This is the second part of a series of articles about advanced aggregations and calculations. In the previous one we covered the AggregateCells operator, and in this one you will explore the AggregateTable operator.
Have you ever needed to use and aggregated measure inside another aggregated measure? Well, you have probably found out that you were not allowed to do that. The AggregateTable operator is the answer for that.
The AggregateTable operator can be found under the Aggregated (tabular) group, on the left side of the expression window, when creating a new calculated item. These are the parameters it takes, according to the documentation:
The Table operator is where the aggregation and its context are defined. The AggregateTable operator requires a Table operator and, at least in the current release, SAS Visual Analytics 8.3, the Table operator can only be used within an AggregateTable operator. The reason why the Table operator exists as a separate operator under the Aggregated (tabular) group, on the left side of the expression window, is because it can be used as the argument #5 to create nested aggregations:
You can think of the output of the Table operator as a table, with its measure (parameter #5) aggregated (according to parameter #2) and grouped by the categories provided or resolved by the context (parameters #3 and #4). That table is then merged with the next outer level, which is either defined by another Table operator (in case they are nested) or the visual object in the report where this calculation is used. In case the set of group-by’s in the outer level does not include all the group-by’s from the inner level, then a reaggregation takes place. If the outer level is another Table operator, the reaggregation is performed according to its parameter #2. If the outer level is the visual object in the report the reaggregation applied is given by parameter #1.
When described like that, this all may seem a bit confusing, but it’s actually very simple. Let’s look at some examples to clarify.
In the crosstabs that follow below, you have sales broken by country and product type, as well as different variations to the AggregateTable parameters to see how the calculation is affected. The name of the calculations indicates the aggregation used, the type of the group-by crossing, and the categories (parameters #2, #3, and #4 respectively).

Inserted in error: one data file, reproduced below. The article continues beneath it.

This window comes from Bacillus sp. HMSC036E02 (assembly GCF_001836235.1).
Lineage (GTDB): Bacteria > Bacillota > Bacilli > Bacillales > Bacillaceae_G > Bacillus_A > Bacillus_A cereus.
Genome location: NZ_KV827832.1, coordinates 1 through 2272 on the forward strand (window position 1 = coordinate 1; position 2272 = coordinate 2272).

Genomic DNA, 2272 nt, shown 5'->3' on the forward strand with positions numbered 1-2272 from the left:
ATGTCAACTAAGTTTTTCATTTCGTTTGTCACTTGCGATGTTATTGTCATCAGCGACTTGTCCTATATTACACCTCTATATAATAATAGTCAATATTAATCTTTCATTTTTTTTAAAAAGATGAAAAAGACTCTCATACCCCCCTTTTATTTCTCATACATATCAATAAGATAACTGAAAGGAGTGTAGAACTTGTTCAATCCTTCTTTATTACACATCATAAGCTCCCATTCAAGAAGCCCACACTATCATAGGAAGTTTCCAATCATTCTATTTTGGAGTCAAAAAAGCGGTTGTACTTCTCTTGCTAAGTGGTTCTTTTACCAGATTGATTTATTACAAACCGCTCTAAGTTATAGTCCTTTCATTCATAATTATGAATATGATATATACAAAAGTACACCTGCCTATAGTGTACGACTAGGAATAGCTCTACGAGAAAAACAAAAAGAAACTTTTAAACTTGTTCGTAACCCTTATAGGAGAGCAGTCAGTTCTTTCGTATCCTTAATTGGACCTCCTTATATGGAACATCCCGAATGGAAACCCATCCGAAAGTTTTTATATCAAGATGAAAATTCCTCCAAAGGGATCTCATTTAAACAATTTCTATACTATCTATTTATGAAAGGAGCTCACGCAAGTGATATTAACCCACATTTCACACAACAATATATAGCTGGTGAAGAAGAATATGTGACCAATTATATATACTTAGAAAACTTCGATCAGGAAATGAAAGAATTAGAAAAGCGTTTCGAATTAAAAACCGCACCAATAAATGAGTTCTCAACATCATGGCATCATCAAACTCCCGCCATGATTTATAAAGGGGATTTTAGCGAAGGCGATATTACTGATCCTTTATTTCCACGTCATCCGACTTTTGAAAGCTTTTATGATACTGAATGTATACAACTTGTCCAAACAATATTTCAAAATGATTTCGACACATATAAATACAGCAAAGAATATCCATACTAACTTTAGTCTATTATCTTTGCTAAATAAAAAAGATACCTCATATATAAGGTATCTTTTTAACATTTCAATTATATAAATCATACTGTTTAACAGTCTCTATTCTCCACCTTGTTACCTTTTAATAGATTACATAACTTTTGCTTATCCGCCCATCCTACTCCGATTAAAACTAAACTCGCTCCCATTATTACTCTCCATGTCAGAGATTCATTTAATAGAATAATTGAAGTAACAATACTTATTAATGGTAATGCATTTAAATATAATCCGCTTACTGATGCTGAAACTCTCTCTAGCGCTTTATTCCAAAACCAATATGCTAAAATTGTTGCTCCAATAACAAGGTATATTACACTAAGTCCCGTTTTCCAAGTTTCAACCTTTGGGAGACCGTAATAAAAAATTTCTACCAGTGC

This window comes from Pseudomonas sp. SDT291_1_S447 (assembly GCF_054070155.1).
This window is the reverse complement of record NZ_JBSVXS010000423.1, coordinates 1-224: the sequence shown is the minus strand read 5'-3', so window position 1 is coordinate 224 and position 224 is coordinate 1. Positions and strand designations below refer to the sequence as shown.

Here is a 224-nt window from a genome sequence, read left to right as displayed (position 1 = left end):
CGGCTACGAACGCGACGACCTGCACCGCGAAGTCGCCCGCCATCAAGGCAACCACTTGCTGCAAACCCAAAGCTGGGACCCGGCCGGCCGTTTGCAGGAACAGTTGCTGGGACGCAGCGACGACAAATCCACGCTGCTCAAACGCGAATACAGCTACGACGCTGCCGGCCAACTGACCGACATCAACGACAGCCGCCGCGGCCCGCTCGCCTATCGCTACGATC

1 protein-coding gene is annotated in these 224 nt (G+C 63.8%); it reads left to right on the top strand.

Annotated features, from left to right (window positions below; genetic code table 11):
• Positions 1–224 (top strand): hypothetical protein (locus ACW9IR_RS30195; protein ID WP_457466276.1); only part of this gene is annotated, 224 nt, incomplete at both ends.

Sum Add  gives the same results as the default sum (Sales column) because you are not adding any category to the list of categories that you already have in the crosstab (Country and Product type in this example):
The same would have happened if you had added Country, or Product type, or both to the list of categories to create Sum Add [Country], Sum Add [Product type], and Sum Add [Country, Product type], because they do not affect the group-by context already defined by the visualization – the outer group-by context given by the crosstab includes them all. For similar reason, Sum Remove [Region] would not change the results above either.
The documentation states that to perform an aggregation on the entire data source, you must select Fixed as the type of the group-by and do not specify any categories in the group-by. That’s exactly what Sum Fixed  is doing, and the results are all the same and equal to the grand total:
Sum Fixed [Country] returns the subtotal for each country, and that’s the value you see independent of the Product Type value. In this specific crosstab visualization, Sum Remove [Product type] would give the same results:
Sum Remove [Country] will return the values equivalent of sales by Product type only. So, subtotal for FURNITURE = 97,864 + 101,194 + 91,567 = 290,625, and subtotal for OFFICE = 149,126 + 144,804 + 145,782 = 439,712:
In this example you are going to understand how the outer most aggregation (parameter #1) works. For that aggregation to be used, the crosstab object must have fewer group-by crossings than what’s determined by the Table operator. That’s exactly what happens when Avg Sum Fixed [Country, Product Type] is added to a crosstab with Country only, or at the country subtotal and grand total rows in the crosstabs below: